Justinian’s first years as emperor were full of action. There was a spate of legislation, directed against Manichaeans, pagans and Samaritans. Pagans were barred from the civil service, baptized Christians who lapsed into paganism were to be put to death, as were any persons caught making secret sacrifice to the gods; pagan teachers were denied stipends from the imperial treasury and if they would not accept baptism, they were to lose their property and be banished into exile. It was probably this last law which put an end to the Neoplatonic Academy in Athens, which was still a pagan stronghold. The head of the Academy, Damaskios, and six other philosophers emigrated to Persia, looking for a place with the new king of Persia, Khusro I, but they returned, disappointed, within less than a year. Some of them may have settled at Harran (Carrhae) and founded a school there which lasted into the Islamic period. However Khusro saw to it that one clause in the so-called “Endless Peace” of 532 between Persia and Justinian promised these philosophers the right to practice their religion unmolested within the empire, and the promise seems to have been kept.[]
The Samaritans, who claim descent from the tribes of Ephraim and Manassah, are now reduced to a corporal’s guard, but in the early sixth century they seem to have made up a large number of the farmers in First and Second Palestine. Their center was Neapolis, Biblical Shechem, and their sacred mountain was nearby Mt. Gerizim. They were disliked both by Christians and Jews. A law of Justinian’s dating before 529 ordered their synagogues destroyed and took away their right to bequeath property to the non-orthodox: a favorite method of persecuting persons outside correct Christian belief. (The right was restored in 551, with the proviso that if a Samaritan had both Samaritan and Christian heirs, the latter should have sole title to the legacy). The Samaritans revolted in the summer of 529, coordinating their uprising with a raid into Syria by al-Mundhir, the sheikh of the Arab Lakhmid tribe which was a formidable ally of Persia. After some initial success the Samaritans were defeated; their leader Julian was beheaded and the head sent to the emperor, and some 20,000 Samaritans were sold into slavery. The agricultural economy of First and Second Palestine was devastated. Procopius,[] writing two decades later in his Secret History complains about deserted farms. In midsummer, 556, the Samaritans rose again, this time in Caesarea, and with some Jewish allies. The revolt was crushed without mercy. After Justinian’s death, his successor Justin II in 572 renewed Justinian’s restrictions on Samaritan legacies and banned them again from public office. The result was a last revolt and a last suppression which effectively extinguished the Samaritan problem.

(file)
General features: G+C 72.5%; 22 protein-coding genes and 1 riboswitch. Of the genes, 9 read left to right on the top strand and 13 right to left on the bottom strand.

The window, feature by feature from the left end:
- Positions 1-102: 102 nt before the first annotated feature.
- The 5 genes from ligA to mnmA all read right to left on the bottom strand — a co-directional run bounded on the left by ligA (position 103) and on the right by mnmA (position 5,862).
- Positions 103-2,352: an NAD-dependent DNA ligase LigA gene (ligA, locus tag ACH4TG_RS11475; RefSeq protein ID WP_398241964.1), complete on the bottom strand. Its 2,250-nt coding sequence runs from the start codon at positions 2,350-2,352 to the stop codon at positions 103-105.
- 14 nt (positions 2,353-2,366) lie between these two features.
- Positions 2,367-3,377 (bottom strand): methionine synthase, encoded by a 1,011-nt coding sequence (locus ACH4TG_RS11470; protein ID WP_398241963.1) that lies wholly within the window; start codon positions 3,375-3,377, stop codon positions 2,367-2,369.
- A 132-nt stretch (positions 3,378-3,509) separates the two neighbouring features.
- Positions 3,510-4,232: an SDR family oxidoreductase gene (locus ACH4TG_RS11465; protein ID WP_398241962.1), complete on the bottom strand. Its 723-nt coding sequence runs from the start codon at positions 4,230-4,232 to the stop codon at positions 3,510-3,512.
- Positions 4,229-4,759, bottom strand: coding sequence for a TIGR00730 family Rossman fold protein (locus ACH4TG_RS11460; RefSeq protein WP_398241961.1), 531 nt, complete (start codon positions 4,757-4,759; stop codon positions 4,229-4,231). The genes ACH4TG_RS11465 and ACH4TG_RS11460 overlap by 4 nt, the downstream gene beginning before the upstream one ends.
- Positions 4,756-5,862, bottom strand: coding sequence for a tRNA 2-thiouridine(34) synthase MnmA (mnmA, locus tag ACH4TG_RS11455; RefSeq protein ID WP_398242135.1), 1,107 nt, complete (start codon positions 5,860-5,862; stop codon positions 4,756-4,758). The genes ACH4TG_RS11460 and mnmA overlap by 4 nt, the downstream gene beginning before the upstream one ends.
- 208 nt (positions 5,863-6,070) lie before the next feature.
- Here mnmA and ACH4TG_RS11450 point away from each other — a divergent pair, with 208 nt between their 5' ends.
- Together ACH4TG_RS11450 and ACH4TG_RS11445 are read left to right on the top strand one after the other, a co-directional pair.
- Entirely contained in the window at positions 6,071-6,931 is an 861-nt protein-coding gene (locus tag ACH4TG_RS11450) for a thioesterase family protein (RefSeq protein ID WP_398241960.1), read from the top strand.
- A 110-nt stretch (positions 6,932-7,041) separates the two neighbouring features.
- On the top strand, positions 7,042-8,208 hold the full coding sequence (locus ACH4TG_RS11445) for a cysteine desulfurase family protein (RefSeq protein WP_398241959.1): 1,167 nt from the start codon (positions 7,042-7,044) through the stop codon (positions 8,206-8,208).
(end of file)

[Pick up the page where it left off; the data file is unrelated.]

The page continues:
Judaism was still a religio licita under Roman law and the emperor’s hand was relatively light. The rabbinical school at Tiberias was headed by a chief rabbi, called the archipherecite by the Greeks, who in Justinian’s reign was Mar Zutra, the son of the head of the Jewish community in Babylon, and he exercised many of the powers once enjoyed by the Jewish patriarch, the Nasi, whose office had come to an end with the extinction of the House of Hillel in 425. Archaeology shows that in Galilee and the Golan Heights there was a building boom in synagogues in the fourth and fifth centuries, which continued into Justinian’s reign. Jews had more to fear from fanatical monks than from the law. Nonetheless in mid-535 we find Justinian issuing a constitution targeting heretics, pagans and Jews in the newly-conquered prefecture of Africa: their places of worship were to be turned into Catholic churches. What was new in this law was that Jews were lumped together with heretics and pagans. The law seems not to have been enforced as far as Jews were concerned. Nonetheless, we sense a growing feeling of insecurity among Jews which grew into antagonism: when the Persians captured Jerusalem in 614, the Jews were to assist actively in the massacre of the Christians.[]
On the eastern front, at Justinian’s accession the magister militum was a nephew of the emperor Anastasius, Hypatius, an experienced officer of no great ability. The commander of Armenia was Sittas, and the duke of Mesopotamia was Belisarius, both former members of Justinian’s bodyguard where they had come to his notice. In 529, Justinian replaced Hypatius with Belisarius, whose staff included the historian Procopius, who served as Belisarius’ legal advisor (adsessor). Procopius’ account of the war with Persia at this point in time is biased in favor of his commander, although later his disillusion was to be bitter. Belisarius had married a crony of the empress, Antonina, and he rapidly acquired a military reputation: in June, 530, he won a major victory over a Persian invasion force at Daras, the fortress which Anastasius had built on the Persian frontier in violation of treaty obligations. The following year, however, he suffered a defeat at Callinicum on the Euphrates River and was recalled to Constantinople. Procopius does his best to shift blame for the defeat from Belisarius onto the Ghassanid (Arab) allies of the empire, but the account of John Malalas[] serves as a corrective: Belisarius’ leadership had been barely competent, and al-Harith, the Ghassanid phylarch, and his tribesmen had given a good account of themselves. But in September, the shah of Persia, Kavadh, died and his successor Khusro I wanted peace until he could consolidate his position, for he was not his father’s eldest son. In 532, the empire and Persia agreed upon the “Endless Peace”. Justinian paid handsomely for this peace: 11,000 gold pounds, but if it had been really “endless” or at least of considerable duration, it would have been worth the price. As it was, Persia attacked again in 540.